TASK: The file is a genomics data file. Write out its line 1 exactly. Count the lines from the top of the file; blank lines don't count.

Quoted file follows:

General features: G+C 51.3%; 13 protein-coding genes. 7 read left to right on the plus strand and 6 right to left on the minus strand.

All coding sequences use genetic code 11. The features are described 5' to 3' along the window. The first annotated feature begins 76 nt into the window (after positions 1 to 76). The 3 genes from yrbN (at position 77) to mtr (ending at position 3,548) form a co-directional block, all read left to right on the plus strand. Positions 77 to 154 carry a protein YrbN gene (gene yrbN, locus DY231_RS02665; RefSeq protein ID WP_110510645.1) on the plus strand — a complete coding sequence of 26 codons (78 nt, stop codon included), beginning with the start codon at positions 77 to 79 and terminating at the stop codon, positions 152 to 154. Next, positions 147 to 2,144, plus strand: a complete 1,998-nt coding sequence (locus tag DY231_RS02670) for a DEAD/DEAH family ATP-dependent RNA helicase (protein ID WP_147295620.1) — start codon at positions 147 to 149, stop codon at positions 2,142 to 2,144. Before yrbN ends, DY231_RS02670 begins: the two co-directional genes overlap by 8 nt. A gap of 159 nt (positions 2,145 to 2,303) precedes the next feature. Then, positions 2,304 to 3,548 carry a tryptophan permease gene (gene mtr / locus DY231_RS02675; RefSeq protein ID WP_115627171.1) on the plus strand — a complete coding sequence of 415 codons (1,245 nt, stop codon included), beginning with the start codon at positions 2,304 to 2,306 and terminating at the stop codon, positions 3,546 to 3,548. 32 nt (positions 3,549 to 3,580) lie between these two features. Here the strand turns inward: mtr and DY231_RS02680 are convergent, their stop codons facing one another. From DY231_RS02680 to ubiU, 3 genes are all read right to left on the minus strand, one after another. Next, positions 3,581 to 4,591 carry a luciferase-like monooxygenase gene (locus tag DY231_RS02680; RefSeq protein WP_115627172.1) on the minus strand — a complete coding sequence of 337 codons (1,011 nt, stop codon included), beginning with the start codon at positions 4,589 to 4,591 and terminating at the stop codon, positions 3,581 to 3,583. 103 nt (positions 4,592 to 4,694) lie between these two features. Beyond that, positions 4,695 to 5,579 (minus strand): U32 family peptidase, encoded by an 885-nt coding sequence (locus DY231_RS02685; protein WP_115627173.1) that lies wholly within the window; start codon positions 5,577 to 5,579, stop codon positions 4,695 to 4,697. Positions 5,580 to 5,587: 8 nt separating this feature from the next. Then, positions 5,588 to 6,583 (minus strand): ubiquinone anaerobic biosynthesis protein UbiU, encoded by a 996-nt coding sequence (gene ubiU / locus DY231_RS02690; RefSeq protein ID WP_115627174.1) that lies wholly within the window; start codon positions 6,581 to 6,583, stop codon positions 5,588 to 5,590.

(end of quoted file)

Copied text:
General features: G+C 51.3%; 13 protein-coding genes. 7 read left to right on the plus strand and 6 right to left on the minus strand.